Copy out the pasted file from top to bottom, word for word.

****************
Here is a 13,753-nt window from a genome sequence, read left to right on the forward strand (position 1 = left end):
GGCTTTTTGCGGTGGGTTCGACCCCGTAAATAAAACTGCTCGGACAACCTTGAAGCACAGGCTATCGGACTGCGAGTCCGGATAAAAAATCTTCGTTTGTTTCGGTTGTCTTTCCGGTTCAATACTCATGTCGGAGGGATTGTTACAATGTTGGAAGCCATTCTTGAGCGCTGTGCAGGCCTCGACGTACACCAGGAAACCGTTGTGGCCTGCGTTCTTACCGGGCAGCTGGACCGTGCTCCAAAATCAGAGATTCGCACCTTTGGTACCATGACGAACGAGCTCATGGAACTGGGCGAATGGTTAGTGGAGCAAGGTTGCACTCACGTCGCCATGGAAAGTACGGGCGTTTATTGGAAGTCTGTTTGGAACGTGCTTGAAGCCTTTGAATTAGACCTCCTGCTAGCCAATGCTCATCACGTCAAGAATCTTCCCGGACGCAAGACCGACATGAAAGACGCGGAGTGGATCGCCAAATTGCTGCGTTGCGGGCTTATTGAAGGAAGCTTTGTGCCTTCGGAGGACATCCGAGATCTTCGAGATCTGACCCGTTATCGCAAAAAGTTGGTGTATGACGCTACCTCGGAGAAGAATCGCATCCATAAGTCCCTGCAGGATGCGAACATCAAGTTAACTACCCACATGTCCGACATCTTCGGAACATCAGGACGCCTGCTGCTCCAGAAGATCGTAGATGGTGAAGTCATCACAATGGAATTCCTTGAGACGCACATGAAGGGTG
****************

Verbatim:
Here is a 13,753-nt window from a genome sequence, read left to right on the forward strand (position 1 = left end):
GGCTTTTTGCGGTGGGTTCGACCCCGTAAATAAAACTGCTCGGACAACCTTGAAGCACAGGCTATCGGACTGCGAGTCCGGATAAAAAATCTTCGTTTGTTTCGGTTGTCTTTCCGGTTCAATACTCATGTCGGAGGGATTGTTACAATGTTGGAAGCCATTCTTGAGCGCTGTGCAGGCCTCGACGTACACCAGGAAACCGTTGTGGCCTGCGTTCTTACCGGGCAGCTGGACCGTGCTCCAAAATCAGAGATTCGCACCTTTGGTACCATGACGAACGAGCTCATGGAACTGGGCGAATGGTTAGTGGAGCAAGGTTGCACTCACGTCGCCATGGAAAGTACGGGCGTTTATTGGAAGTCTGTTTGGAACGTGCTTGAAGCCTTTGAATTAGACCTCCTGCTAGCCAATGCTCATCACGTCAAGAATCTTCCCGGACGCAAGACCGACATGAAAGACGCGGAGTGGATCGCCAAATTGCTGCGTTGCGGGCTTATTGAAGGAAGCTTTGTGCCTTCGGAGGACATCCGAGATCTTCGAGATCTGACCCGTTATCGCAAAAAGTTGGTGTATGACGCTACCTCGGAGAAGAATCGCATCCATAAGTCCCTGCAGGATGCGAACATCAAGTTAACTACCCACATGTCCGACATCTTCGGAACATCAGGACGCCTGCTGCTCCAGAAGATCGTAGATGGTGAAGTCATCACAATGGAATTCCTTGAGACGCACATGAAGGGTG